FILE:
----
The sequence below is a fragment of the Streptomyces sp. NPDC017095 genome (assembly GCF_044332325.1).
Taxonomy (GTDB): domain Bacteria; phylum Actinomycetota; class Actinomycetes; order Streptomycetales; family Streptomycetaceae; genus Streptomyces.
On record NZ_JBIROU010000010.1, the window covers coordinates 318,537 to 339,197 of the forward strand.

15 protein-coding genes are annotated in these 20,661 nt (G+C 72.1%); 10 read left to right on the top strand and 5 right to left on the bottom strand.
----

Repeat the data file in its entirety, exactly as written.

The sequence below is a fragment of the Streptomyces sp. NPDC017095 genome (assembly GCF_044332325.1).
Taxonomy (GTDB): domain Bacteria; phylum Actinomycetota; class Actinomycetes; order Streptomycetales; family Streptomycetaceae; genus Streptomyces.
On record NZ_JBIROU010000010.1, the window covers coordinates 318,537 to 339,197 of the forward strand.

15 protein-coding genes are annotated in these 20,661 nt (G+C 72.1%); 10 read left to right on the top strand and 5 right to left on the bottom strand.